Learning, the debut outing by Perfume Genius, is a rare paradox: an album that is swimming in its creator’s compelling back story and yet seems to have sprung out of nowhere. By now, anyone who has heard the record has undoubtedly been intrigued enough to seek out the biographical details of the band’s lone member, 20-something Seattleite Mike Hadreas, who returned to his mother’s home to record the album after a misspent, self-destructive youth. Though he is vague on the exact details—intimating either personal experiences with or direct observations of drug addiction, abuse and suicide—Learning bears the distinct weight of a young life spent in a too-close proximity to any number of horrors. Additionally, with no real scene attachments or hype-building precedents, Perfume Genius’s insularity is truely a rarity in today’s everything-is-connected musical landscape. You don’t need to have done any homework to appreciate this album; you simply have to listen to it.
With Hadreas’ frail, plaintive vocals to the sparse piano that is often his sole musical accompaniment, Learning manages to feel even more barren than even the most lo-fi of home recordings. This actually has little to do with the presence of any of the usual varieties of sonic abrasions that tend to mark such things—Learning is a much cleaner sounding album than something like The Tallest Man On Earth’s determinately gritty The Wild Hunt, for example—but rather, the persistently wounded tone of his singing and playing. Though we obviously know better, Learning feels less like an album recorded in the comfort of a bedroom, or even a garage, than a self-made cassette tape discovered amidst the possessions of an asylum inmate who somehow, at one point, had access to a piano and a tape recorder.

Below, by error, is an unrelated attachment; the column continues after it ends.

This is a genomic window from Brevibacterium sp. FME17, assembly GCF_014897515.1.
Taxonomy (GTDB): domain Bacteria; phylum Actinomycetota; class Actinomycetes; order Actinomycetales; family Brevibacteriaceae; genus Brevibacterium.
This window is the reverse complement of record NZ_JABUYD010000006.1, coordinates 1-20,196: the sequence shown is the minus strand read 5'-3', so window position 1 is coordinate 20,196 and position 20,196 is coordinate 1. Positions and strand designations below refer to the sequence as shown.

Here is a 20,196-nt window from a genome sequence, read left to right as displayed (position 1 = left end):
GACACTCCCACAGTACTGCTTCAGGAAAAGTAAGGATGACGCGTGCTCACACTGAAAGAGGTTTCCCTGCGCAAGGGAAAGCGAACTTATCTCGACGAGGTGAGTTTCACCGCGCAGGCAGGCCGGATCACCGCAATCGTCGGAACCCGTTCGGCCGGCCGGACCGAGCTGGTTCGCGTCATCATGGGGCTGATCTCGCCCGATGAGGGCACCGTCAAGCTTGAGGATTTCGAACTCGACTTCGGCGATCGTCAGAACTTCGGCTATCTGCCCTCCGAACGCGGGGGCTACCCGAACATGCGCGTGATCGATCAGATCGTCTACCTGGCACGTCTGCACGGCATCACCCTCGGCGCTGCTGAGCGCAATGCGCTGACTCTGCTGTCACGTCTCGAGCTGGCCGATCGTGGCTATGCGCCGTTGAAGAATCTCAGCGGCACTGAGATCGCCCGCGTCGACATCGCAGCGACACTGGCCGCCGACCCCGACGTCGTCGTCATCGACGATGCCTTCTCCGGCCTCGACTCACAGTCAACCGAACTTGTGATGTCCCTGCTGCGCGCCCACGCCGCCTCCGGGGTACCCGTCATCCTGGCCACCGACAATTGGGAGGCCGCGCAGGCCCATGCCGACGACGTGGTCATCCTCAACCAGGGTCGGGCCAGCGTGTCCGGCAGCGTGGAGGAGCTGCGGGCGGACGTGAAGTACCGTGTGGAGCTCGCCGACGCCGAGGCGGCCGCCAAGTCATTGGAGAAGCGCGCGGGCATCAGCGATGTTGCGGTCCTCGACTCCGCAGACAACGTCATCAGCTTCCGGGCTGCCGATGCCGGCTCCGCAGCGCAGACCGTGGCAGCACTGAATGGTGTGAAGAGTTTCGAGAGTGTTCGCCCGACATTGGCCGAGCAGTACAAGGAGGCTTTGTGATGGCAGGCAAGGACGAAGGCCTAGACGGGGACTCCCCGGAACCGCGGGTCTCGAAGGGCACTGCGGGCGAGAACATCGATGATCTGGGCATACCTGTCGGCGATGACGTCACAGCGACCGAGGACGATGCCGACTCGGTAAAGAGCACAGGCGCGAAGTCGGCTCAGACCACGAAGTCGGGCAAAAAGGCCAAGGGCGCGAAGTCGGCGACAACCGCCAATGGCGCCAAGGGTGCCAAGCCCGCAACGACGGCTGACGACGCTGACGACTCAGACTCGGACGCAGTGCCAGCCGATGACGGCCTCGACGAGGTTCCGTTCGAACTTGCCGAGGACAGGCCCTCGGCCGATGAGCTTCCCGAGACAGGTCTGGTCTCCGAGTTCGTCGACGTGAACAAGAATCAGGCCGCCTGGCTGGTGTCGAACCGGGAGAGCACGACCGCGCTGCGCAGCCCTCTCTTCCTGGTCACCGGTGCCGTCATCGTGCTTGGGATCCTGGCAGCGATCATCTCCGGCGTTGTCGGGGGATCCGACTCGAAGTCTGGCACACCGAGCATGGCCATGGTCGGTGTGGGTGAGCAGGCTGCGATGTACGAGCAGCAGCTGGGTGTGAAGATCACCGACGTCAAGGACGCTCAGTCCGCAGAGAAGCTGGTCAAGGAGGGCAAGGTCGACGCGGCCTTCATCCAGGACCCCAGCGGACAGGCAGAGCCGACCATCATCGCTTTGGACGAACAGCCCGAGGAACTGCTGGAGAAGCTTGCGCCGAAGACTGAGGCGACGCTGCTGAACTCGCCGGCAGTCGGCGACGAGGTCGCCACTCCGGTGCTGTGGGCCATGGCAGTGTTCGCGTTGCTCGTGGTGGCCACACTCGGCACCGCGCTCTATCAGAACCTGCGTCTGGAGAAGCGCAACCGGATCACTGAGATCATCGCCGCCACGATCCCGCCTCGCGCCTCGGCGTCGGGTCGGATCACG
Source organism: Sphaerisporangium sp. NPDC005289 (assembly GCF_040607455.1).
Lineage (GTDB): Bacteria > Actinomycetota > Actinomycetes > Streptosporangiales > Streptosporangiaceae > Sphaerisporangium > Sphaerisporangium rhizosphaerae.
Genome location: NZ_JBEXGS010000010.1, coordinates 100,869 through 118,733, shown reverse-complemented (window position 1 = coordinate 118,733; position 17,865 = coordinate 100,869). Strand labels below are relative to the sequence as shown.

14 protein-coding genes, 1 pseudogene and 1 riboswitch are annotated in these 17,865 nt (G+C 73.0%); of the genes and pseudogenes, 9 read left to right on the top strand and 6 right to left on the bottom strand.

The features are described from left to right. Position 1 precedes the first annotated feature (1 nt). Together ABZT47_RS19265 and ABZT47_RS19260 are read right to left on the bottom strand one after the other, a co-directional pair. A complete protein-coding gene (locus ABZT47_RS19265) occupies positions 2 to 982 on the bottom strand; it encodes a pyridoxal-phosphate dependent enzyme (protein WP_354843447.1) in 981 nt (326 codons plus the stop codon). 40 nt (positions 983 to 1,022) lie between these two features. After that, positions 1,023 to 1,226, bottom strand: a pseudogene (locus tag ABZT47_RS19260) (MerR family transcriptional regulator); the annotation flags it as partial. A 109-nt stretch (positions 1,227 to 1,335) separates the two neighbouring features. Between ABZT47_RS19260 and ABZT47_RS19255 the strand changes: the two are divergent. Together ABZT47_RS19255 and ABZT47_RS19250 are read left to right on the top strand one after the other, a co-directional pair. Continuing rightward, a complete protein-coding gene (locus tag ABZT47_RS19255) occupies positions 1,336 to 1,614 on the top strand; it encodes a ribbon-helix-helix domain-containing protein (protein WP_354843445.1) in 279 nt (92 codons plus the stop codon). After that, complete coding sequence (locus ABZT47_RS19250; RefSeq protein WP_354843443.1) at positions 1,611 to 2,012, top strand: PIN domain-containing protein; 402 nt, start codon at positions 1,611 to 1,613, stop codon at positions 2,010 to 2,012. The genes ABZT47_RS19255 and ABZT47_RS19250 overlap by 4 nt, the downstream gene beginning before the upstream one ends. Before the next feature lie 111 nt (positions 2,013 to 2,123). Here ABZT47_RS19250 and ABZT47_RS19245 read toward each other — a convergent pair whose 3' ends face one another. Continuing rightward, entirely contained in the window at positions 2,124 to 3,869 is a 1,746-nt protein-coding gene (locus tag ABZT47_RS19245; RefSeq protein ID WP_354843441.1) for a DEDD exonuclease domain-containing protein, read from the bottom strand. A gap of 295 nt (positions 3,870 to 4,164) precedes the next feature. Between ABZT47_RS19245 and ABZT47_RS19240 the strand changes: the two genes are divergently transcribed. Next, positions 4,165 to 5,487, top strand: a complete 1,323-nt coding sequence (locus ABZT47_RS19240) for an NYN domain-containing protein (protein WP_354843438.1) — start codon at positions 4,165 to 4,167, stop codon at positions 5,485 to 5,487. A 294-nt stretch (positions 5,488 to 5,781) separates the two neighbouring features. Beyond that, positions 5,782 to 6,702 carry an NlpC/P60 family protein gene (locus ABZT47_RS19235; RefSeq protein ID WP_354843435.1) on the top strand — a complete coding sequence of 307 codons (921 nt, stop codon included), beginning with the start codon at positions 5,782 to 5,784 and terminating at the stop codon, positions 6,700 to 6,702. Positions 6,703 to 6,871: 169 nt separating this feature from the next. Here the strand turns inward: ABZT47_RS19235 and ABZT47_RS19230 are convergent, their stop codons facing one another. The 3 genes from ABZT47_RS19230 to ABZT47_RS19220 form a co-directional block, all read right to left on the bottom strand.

I’ve already indicated what kind of subject matter Learning contains, and you’d be right to assume that this is no easy listen, but what makes this music so startling is not what it’s about, but rather how it is about it. Where a typical novice cursed with the same set of experiences might have formed these songs into searing first-person confessionals, Hadreas sketches them in the detached manner of short fiction, albeit short fiction of the most fragmented and elliptical sort. The effect is not one that, as may be expected, keeps the listener at a distance from the material, but instead draws us in closer by shrouding them in the kind of mystery that leaves us with just enough detail to imagine how the blanks might be filled in. This often results in songs that wind up somehow even more harrowing than what the lyrical scraps he gives us suggest on their own. The already-troubling refrain of “Lookout, Lookout” warns “there are murders about” in what begins as a story of a girl trying to overcome her family’s debased reputation, but ends with the sharp turn of “Brian’s face down/keep your wits/he will not be missed/he didn’t have a family to begin with”. Likewise, the nursery-rhyme-like (and all the more unsettling for it) “Write To Your Brother” pulls a similar sleight-of-hand, beginning as one story with “Mary, you should write to your brother/every night until he recovers” before veering off into “tell him Mom treats you like a lover/that you have to hide all the mouthwash from her”. The implication seems to be that things are not only as bad as they first appear in Hadreas’ stories, but actually worse.